Plastic pollution in the ocean is largely invisible. The water looks blue and the waves sparkle in the sunlight, but beneath the surface there are microplastics, and they are being ingested by the fish that end up on our plates. There is also larger plastic rubbish washing up on beaches, and being ingested by our precious bird species, which leads to the starvation of chicks and adults. Although it is usually invisible, every breaking wave on the shore is carrying a burden of plastic pollution! We have to take steps to change our consumer choices and reduce our consumption of plastic.
Plastic pollution is a huge problem for our generation to grapple with. Plastic can seem like the simple solution to so many problems. For decades we have been seduced by how cheap it is, how light weight it is, how durable it is, how easy to replace, and now it is found everywhere. The problem of plastic pollution is now a problem so overwhelming that it is often very hard to find plastic free alternatives to anything. Worse still we have become blind to single use plastics, seeing them as convenient and necessary. Happily there are a growing number of companies that provide sustainable alternatives to plastic items we usually just take for granted (or at least I did until a few years ago). I became concerned with the state of our climate, our environment, our water, and the future that we are leaving for our children to face. Greta Thurnburg is right when she says that we should be ashamed of the future we are leaving for our children to clean up. I have been bothered by that thought since before Greta began her school strike. It is what motivated me to begin to make small changes as often as I can to look after this precious planet.
Cotton buds are common in many houses, they live in bathrooms and make-up bags everywhere. They are intended to be discarded after use (who wants to reuse a cotton bud?) Almost all of them are plastic these days, but when I was a kid the stems were made from rolled paper (like some lolly pop sticks still are). Somewhere between my childhood and today, they switched to plastic. Suddenly they couldn’t go in the kindling box, or the compost anymore. I remember my Mum and I discussing it and being frustrated that we just had to throw them in the rubbish. Three years ago, I began looking seriously into alternatives for plastic products and I came across bamboo cotton buds. Our family switched as soon as we needed to buy new cotton buds, and we have never regretted it. The switch was not hard at all. The first ones we found were Go Bamboo cotton buds. They are 100% biodegradable and the box is unbleached cardboard so that it can be composted.
Then in January this year I found that The Humble co. makes cotton buds too. These are also 100% biodegradable, and the packaging is made from recycled cardboard. These cotton buds are pink tipped if you prefer colourful cotton buds. There is no good reason that I can think of not to make the switch to bamboo cotton buds. If cost is a concern just consider the cost to the environment instead. The image of a seahorse holding on to a cotton bud is not a pretty picture, and I am not about to let my cotton buds get into the ocean or contribute to the growing plastic pollution problem. I want my kids to see that as a family we can make a positive impact rather than a negative one. Every action (no matter how small) has real power to effect change. Reduce, reuse, re-purpose, repair, recycle. As soon as you find an alternative to plastic that is sustainable, switch to it. Let your purchasing power speak for you.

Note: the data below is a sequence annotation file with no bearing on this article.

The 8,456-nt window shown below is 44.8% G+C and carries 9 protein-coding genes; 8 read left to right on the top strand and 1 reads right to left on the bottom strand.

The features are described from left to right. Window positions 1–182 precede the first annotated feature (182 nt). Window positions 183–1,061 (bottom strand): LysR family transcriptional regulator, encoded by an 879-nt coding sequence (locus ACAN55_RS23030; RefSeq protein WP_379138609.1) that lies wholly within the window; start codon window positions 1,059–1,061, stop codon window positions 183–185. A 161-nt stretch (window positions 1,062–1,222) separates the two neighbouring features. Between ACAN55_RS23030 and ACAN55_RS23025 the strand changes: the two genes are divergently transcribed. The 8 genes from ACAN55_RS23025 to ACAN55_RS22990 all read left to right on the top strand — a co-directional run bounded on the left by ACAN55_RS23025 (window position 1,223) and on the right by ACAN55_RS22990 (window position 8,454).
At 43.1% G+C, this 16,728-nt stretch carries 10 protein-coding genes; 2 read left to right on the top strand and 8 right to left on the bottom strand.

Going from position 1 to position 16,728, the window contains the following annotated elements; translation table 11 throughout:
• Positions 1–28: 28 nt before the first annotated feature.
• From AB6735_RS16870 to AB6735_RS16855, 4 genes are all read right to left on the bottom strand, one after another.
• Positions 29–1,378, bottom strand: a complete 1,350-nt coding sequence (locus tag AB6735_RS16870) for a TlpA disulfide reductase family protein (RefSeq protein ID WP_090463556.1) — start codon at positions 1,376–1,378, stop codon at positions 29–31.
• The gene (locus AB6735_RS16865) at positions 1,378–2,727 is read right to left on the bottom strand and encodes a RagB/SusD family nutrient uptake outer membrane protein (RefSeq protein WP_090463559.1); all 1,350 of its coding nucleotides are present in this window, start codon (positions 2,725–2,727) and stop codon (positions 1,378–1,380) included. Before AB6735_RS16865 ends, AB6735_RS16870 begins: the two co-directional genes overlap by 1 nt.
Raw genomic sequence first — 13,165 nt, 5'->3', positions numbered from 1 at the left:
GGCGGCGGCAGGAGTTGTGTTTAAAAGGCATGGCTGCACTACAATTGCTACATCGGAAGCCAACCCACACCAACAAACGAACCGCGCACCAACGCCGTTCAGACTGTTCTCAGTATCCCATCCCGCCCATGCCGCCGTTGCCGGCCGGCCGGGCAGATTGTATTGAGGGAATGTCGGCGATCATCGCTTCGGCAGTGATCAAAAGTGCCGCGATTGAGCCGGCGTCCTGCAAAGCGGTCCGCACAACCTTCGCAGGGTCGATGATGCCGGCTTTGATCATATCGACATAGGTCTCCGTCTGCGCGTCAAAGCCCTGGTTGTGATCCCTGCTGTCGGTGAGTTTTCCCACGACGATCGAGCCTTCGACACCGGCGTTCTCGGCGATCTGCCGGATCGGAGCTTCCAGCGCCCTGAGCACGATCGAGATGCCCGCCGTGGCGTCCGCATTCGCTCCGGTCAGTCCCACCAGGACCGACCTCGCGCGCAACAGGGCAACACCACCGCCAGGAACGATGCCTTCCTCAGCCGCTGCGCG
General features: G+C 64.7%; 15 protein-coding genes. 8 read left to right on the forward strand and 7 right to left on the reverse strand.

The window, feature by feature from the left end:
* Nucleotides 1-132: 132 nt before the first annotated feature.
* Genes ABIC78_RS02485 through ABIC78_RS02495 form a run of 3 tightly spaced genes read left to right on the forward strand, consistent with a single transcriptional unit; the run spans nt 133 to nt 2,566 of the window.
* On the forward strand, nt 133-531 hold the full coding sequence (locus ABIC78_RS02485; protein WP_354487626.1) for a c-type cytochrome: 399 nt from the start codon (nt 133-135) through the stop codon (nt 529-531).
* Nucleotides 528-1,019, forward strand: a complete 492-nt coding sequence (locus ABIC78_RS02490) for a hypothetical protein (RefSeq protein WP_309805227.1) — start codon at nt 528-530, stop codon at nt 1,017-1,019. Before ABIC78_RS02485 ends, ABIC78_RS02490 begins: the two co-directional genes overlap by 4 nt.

Miss 9 is a member of her schools enviro group. The school has been working towards its EnviroSchools Green-Gold award. In a couple of weeks the judges are coming to see if the school as done enough to achieve this goal. My daughter is passionate about the environment and I am stunned at her drive and determination. If she can walk the walk at school with her friends, I am determined we will do the same at home. She is refusing to use shampoo in plastic bottles because she knows how big the plastic problem is. Instead she has been using my Ethique shampoo bars on the sly. Even telling her that the Ecostore shampoo that we buy comes in sugar plastic bottles from a renewable source doesn’t dissuade her from her desire to avoid using products in plastic. She finds this really hard at times when popular toys she is keen on turn out to be plastic, but most of the time she sticks to her guns and prefers to avoid it. Honestly – if a nine year old girl can make tough decisions to avoid plastic, then so can the rest of us. Start with choosing plastic free cotton buds next time you need some, a plastic free dish brush or plastic free clothes pegs. We owe it to our children to do something now.